As I used my vintage juicer this morning, to create lemon water, a warm fuzzy feeling overcame me. This simple gadget that was commonly found in kitchens in the mid 1900s, is more of a novelty now. There are more modern versions of juicers available.
I love my juicer, however, and I enjoy the homey practice of twisting half a lemon, lime or orange on it, to extract fresh juice. As I considered the source of the warm feeling, I thought of my Aunt Annie, who passed away in March of 2015. This was her juicer.
Clear Depression Glass Juicer
I researched vintage glass juicers and quickly located exact matches to the one I own.
Depression glass is clear or colored translucent machine made glassware that was distributed free, or at low cost, in the US and Canada around the time of the Great Depression, which lasted from 1929 until 1939. Much depression glass is actually uranium glass. The Quaker Oats Company, and other food manufacturers and distributors, put a piece of glassware in boxes of food, as an incentive to purchase.
During its years of production more than 20 manufacturers created 100 plus patterns, with entire dinner sets available in some patterns. Common colors were clear, or crystal, pink, pale blue, green, and amber. Less common colors included canary yellow, ultramarine, opaque pale green, opaque pale blue, cobalt blue, ruby red, black, amethyst, monax, and white milk glass.
Taking Home a Juicer
Five months after my aunt passed away, my mother, sisters and I met two of my cousins at Aunt Annie’s house. We sorted through memories and items. My cousins graciously allowed us to select keepsakes to take home.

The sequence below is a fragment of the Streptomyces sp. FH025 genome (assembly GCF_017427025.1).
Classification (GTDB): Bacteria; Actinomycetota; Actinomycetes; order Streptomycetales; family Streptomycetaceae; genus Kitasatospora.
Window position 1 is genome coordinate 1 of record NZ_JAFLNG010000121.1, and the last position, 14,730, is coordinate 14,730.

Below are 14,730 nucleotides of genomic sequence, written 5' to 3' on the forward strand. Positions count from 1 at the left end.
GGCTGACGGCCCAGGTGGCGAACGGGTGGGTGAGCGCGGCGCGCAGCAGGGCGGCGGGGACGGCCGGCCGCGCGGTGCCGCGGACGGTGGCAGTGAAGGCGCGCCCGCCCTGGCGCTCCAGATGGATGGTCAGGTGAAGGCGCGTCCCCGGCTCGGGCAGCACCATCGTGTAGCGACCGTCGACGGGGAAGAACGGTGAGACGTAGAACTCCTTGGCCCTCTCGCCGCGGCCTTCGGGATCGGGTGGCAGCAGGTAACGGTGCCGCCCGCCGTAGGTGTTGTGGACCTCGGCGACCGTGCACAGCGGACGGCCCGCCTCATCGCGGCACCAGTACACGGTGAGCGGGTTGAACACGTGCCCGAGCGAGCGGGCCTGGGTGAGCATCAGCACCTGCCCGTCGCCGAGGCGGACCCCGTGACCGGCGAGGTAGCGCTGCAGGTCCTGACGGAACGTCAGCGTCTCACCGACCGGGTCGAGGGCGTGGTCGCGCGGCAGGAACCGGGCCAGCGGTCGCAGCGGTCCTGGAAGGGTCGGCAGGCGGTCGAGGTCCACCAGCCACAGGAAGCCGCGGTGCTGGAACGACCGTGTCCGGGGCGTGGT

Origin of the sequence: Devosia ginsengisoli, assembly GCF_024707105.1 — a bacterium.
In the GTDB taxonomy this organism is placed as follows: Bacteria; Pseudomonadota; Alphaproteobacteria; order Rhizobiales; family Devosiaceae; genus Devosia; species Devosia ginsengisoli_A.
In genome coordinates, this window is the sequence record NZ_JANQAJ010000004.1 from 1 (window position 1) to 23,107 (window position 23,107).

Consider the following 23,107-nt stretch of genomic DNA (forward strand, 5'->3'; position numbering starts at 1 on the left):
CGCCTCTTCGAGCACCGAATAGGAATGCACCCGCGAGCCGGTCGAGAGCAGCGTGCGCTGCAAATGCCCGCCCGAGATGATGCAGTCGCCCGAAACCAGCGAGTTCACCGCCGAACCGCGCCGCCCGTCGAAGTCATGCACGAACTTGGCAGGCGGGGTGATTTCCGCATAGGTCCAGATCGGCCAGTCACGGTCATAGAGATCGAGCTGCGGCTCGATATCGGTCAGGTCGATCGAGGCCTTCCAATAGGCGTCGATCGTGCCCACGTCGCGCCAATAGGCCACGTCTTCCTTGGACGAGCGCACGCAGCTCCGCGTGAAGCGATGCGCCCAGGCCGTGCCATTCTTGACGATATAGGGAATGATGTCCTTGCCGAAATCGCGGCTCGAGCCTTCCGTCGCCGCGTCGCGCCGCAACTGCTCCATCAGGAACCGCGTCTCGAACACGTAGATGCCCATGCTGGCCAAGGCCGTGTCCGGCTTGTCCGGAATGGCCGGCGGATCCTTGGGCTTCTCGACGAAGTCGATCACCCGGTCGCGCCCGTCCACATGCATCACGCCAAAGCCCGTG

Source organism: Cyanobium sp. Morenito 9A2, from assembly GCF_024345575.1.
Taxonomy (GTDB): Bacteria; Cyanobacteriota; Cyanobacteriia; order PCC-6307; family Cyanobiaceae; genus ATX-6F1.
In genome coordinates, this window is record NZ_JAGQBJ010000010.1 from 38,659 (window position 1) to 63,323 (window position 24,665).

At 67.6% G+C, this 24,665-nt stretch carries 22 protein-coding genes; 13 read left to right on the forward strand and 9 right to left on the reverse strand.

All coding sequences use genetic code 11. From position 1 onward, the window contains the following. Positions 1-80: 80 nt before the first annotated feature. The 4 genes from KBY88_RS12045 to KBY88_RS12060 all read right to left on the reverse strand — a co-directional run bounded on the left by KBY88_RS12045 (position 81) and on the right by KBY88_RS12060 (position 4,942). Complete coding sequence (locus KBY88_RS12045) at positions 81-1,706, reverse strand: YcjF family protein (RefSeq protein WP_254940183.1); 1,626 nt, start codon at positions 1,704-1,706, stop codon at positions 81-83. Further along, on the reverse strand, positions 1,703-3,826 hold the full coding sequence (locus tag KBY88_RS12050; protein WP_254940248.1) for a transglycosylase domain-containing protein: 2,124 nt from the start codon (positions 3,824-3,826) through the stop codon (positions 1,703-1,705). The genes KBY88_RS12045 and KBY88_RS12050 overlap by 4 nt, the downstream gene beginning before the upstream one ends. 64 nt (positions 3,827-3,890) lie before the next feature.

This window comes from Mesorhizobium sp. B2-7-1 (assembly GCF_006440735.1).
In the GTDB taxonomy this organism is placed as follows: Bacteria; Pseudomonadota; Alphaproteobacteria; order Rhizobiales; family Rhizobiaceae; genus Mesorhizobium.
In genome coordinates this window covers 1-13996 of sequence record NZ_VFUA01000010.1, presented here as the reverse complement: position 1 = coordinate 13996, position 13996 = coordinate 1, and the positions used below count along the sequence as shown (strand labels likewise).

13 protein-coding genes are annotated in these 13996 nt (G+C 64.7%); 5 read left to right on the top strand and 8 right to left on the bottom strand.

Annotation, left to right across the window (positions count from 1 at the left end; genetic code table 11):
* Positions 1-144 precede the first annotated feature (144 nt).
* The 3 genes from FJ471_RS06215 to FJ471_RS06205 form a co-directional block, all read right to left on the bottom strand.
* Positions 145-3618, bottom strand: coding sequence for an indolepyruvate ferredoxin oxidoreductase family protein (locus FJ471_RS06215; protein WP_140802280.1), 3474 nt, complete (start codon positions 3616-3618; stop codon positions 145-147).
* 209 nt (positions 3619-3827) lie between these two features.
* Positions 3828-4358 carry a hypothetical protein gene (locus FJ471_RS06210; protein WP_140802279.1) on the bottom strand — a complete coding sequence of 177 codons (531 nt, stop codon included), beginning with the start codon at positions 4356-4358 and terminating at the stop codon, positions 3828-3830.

In the basement we opened cardboard boxes and examined items that Aunt Annie had collected over a lifetime. We all chatted and told stories about pieces we recognized. And some items we wondered about. How we wanted to ask my aunt questions.
I was drawn to the juicer as soon as I saw it. I like vintage kitchen gadgets and this one was in perfect condition without chips or cracks. I couldn’t remember ever seeing my aunt use it, but she surely did. I tucked the juicer into my “take home” box, pleased with the find.
You’re Going to Need This
This morning, as I made lemon water and thought about my aunt, an image came to mind. I could imagine Annie there with all of us, in spirit, in the basement. She stood among her family, peering into boxes and remembering with us as we pulled items from long sealed cartons. I could hear her soft voice with its southern drawl, exclaiming over old treasures. She smiled as we told stories and added to them, even though we could not consciously hear her.
When I picked up the old glass juicer, I now wonder if my sweet aunt whispered into my ear, “You’re going to need this juicer, honey. Take it home.” In 2015 I had not yet taken charge of my health. That shift would not occur for another 11 months. We operate in linear time. Spirit does not.
Is it possible that my aunt knew that a time was coming when I would not only cherish this juicer but use it every day? Could she have foreseen how important creating fresh juice would become to me, months before I switched to a plant based lifestyle? I like to think so!
This little depression glass juicer, that perhaps came to my aunt via a box of oats, helps me maintain my good health. I am grateful that in the flow of life, that sometimes operates outside the flow of time, what I need comes to me at the perfect moment.
And that warm fuzzy feeling I experienced this morning? Maybe that was Aunt Annie, giving me a hug.